Forbidden to bear weapons by their Japanese rulers in the 17th century, the inhabitants of the Okinawa Island started to practise methods of self-defense with “empty hands”, which is the actual meaning of the word karate in Japanese. Today, more than 10 million karate practitioners from 168 countries are members of the World Karate Federation.
Karate consists of two events: Kata, which is performed individually, and Kumite, which is a combative event between two competitors.
In the Kata event, competitors perform a series of offensive and defensive karate techniques against imaginary opponents, marked by a panel of judges. Techniques are expected to be performed with proper timing, distance, power, balance and speed. Within the philosophy of karate, each technique stems from an idea, so judges are also looking for the expression of that idea in the way a technique is performed.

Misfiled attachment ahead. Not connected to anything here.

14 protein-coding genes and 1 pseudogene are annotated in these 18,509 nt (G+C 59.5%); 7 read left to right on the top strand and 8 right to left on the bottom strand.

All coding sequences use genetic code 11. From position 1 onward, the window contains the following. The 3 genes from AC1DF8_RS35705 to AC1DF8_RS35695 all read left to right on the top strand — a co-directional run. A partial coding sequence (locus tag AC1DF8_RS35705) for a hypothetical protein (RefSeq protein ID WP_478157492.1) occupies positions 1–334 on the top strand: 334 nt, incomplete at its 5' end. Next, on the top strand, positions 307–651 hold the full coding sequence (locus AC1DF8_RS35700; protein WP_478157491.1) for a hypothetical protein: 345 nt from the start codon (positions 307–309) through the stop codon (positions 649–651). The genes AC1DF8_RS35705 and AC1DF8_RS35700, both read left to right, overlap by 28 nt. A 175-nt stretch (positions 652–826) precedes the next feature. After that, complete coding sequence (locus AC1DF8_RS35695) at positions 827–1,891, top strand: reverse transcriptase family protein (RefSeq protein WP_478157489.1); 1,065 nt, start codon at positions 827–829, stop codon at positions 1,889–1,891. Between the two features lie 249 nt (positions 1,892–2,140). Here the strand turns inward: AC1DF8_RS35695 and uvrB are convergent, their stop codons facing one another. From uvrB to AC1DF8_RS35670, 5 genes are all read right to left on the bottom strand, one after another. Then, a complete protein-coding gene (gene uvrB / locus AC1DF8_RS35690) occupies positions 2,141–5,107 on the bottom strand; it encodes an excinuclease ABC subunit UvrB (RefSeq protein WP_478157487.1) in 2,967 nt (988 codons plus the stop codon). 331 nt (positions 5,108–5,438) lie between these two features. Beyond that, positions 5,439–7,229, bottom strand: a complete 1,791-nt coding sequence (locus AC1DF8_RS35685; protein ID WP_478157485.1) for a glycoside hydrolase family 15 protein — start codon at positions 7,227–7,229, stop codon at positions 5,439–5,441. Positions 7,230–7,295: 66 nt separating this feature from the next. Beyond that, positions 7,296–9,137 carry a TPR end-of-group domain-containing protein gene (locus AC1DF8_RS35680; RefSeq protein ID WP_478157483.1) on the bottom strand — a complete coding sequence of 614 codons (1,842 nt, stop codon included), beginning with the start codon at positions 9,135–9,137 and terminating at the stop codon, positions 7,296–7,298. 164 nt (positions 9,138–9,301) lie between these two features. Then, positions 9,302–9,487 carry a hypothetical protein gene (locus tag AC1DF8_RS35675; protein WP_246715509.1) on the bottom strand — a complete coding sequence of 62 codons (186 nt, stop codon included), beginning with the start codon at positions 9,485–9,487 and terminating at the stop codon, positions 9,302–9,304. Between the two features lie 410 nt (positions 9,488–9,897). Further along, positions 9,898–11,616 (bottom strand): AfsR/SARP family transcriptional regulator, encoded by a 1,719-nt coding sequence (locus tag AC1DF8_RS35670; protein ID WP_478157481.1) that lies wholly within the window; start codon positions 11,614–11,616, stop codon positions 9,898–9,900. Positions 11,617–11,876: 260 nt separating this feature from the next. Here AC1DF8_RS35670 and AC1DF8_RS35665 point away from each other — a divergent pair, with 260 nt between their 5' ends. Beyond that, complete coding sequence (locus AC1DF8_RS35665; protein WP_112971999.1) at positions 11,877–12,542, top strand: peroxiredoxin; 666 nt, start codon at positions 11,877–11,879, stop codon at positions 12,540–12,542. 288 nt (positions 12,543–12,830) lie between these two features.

A Kumite bout lasts three minutes for men and two minutes for women, during which combatants try to dominate each other using a free combination of karate techniques. Points are scored when a technique is applied to an opponent vigorously and with precision and good form. Depending on the technique and the way it is executed, judges award sanbon (three points), nihon (two points) or ippon (one point).
The outcome of a bout is determined when a combatant has an eight-point advantage over the opponent or, once the time has elapsed, one of the karatekas has a point lead. If the combatants are equal once the time has elapsed, the match goes into “sudden death” in which the first combatant to score a point wins the bout.